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Static Stretching Myth Debunked

So Why is Stretching Before Exercise a Bad Idea?

For decades everything you’ve been taught about static stretching before your workout, that old school static stretching as you practiced in PE class and prior to competition now may be considered the worst thing to do. Stretching is that one thing your team performs that they shouldn’t before a game. So why is stretching before exercise such a bad idea?

Static Stretching Many people seem to get confused about what a warm up is.  A warm up is not the same as stretching. When preparing yourself for a workout, it is imperative that you understand the difference of stretching vs. warming up.

According to research published in The Journal of Strength & Conditioning, stretching does not prepare your body for weight training exercise, but in fact fails to prepare your muscles for negative reps or eccentric loading, thus making you weaker, have joint instability and an increased risk of injury.

The folkloric idea that stretching prevents injury dates back to my PE classes in junior high. There isn’t any research available to show that performing stretching alone prevents injury.

Scientists have found that static stretching before sprints or competition could both harm muscles and prevent athletes from reaching their peak potential.The calming effect of stretching can make you sleepy. This is not exactly the ideal mood you’re looking for before performing an intense workout.

What’s the Warm up Solution?

A full body dynamic warm up prepares your mind and body; all of your systems (the heart, blood circulation, nerves, muscles, tendons, joints and ligaments) to run most efficiently. This type of warmup will also regulate your mental and emotional state by sharpening your reaction time, enhancing awareness, concentration, and improve coordination.

•    5 to 10 minutes of any aerobic activity (run, bike, swim or row).
•    5 minutes of dynamic stretching, universal neuromuscular athletic training and foam rolling.
•    5 minutes of mental preparation.

By using this as a template above on your warm up rather than just stretching, the improvements to your health mentally and physically will be found by with:

•    The aerobic activity will better prepare your cardiovascular system for exercise.
•    The dynamic stretching will raise and maintain your body temperature (static stretching drops your temperature).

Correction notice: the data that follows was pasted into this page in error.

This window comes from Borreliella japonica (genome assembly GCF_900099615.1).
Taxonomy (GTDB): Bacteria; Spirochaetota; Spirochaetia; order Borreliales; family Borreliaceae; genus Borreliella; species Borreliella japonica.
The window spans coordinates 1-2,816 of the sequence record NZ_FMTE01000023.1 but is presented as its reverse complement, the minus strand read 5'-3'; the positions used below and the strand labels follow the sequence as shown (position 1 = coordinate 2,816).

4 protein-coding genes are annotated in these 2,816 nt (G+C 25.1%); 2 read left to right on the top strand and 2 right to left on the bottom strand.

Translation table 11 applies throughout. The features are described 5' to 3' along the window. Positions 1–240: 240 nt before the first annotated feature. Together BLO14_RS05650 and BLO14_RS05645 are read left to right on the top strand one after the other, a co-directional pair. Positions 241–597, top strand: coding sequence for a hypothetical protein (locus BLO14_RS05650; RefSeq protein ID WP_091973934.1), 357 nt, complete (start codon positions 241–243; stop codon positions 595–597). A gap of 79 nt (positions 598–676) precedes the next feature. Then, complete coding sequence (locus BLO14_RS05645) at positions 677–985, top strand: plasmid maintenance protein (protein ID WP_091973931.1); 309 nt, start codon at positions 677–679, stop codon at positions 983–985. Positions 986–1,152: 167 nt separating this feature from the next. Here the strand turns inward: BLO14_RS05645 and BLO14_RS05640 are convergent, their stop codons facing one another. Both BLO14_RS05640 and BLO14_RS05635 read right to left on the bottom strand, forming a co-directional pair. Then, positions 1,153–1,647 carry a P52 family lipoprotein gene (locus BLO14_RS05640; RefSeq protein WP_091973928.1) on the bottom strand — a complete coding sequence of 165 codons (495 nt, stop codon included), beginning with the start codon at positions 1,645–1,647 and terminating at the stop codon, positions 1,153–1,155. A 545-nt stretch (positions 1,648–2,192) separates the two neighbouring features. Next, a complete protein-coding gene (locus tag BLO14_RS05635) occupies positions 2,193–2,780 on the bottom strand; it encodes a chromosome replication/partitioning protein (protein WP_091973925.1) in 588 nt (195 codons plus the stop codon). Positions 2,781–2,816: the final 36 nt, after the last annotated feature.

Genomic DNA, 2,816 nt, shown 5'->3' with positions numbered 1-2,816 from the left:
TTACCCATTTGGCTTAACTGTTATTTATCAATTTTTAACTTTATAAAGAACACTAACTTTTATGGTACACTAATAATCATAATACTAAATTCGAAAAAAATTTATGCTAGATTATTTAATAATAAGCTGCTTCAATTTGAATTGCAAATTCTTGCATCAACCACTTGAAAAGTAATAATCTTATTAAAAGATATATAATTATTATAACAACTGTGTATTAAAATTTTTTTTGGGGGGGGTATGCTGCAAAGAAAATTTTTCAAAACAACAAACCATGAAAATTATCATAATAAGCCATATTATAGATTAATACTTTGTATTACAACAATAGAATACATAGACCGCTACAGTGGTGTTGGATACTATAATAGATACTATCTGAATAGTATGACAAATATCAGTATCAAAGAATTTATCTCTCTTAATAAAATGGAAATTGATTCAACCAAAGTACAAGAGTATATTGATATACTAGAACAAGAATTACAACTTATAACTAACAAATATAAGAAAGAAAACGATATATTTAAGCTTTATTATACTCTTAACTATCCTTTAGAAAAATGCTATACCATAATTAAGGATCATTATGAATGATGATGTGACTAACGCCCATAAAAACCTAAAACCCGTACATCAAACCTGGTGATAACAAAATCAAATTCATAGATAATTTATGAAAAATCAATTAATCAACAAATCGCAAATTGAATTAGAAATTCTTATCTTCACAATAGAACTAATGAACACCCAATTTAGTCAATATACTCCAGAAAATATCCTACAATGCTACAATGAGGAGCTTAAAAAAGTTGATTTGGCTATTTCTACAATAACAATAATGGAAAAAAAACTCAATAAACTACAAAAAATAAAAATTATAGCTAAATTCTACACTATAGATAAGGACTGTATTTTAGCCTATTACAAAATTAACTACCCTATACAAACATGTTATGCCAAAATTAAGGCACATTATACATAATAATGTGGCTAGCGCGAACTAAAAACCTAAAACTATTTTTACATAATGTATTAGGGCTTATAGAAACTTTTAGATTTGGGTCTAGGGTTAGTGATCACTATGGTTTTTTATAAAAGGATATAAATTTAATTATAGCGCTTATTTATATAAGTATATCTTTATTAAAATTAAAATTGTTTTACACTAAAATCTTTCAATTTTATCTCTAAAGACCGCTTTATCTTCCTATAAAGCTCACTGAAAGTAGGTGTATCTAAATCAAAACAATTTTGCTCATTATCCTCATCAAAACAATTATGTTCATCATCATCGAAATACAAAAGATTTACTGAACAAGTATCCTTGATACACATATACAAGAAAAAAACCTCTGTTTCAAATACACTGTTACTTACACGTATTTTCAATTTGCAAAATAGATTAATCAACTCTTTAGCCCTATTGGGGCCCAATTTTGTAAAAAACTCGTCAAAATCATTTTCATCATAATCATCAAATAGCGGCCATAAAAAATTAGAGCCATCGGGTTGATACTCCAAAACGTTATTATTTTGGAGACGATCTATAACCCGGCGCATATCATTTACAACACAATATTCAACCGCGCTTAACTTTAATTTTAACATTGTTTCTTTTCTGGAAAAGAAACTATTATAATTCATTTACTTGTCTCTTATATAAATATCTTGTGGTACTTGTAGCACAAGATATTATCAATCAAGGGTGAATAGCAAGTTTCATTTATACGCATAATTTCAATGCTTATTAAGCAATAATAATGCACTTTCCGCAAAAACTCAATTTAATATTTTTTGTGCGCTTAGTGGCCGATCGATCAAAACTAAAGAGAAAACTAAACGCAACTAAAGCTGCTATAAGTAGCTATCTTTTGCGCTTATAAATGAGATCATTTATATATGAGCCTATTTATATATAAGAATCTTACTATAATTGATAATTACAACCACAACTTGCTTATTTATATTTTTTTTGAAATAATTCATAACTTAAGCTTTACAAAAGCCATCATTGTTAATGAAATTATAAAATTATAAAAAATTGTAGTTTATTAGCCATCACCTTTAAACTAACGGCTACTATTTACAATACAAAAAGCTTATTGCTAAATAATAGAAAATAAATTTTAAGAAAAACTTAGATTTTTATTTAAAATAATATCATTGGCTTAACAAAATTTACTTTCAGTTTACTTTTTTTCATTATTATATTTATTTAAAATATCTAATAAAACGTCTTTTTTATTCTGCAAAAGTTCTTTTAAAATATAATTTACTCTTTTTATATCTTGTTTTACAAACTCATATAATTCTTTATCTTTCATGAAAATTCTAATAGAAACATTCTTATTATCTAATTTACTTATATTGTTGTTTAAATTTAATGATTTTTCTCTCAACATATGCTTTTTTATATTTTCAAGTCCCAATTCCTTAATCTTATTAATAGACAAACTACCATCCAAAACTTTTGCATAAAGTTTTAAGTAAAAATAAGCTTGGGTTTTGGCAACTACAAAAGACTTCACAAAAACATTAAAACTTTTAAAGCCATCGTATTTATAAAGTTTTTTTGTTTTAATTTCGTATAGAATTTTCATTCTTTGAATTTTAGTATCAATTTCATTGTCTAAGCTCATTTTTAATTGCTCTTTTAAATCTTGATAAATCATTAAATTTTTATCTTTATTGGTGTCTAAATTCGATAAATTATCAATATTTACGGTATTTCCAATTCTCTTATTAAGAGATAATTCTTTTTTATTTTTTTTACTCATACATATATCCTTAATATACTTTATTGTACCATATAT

•    By including mental preparation in your warm up (practicing visualization).You’ll not only be hyper focused for your workout,but you’ll dramatically improve movement efficacy thus lowering your risk of injury.

Bonus Tips to Prevent Injury Before (and During) Your Workout:

•    Eat carbs pre-workout. Carbohydrates are fuel for your brain. If you are on a low carb diet, your memory and reaction timing suffers during a high intensity workout, which can lead to injury when you’re performing a complex compound movement.
•    Train smart, but train hard. Listen to your body!
•    Intra-workout nutrition is important for individuals who’s workouts run for a long time to minimize protein degradation (when your body feeds to your lean body mass for fuel.) Intra-workout nutrition is critical for preserving lean muscle mass and prevent injury as well by regulating glucose & glycogen levels which otherwise lead to dizziness, weakness,  shakiness, headache, and blurred vision. A typical prescription for intra-workout drink is 10 to 15g of carbohydrates combined with branch chain amino acids every 30 to 45 minutes.

Best Times to Perform Static Stretching?

Is right after your workout used as part of a cool down or during a yoga session. Stretching as a cool down will relax the physiological functions of your body, thus enhancing your recovery post workout.  The physiological effects of outdoor fitness cool down has been proven as calming recuperative state after a high intensity workout. By including both a warm up and cool down to your workout sessions, you will improve your health and decrease the chance of injury.

Stretching exercises

 

Ref:

http://www.ncbi.nlm.nih.gov/pubmed/22692125

http://journals.lww.com/cjsportsmed/pages/default.asp

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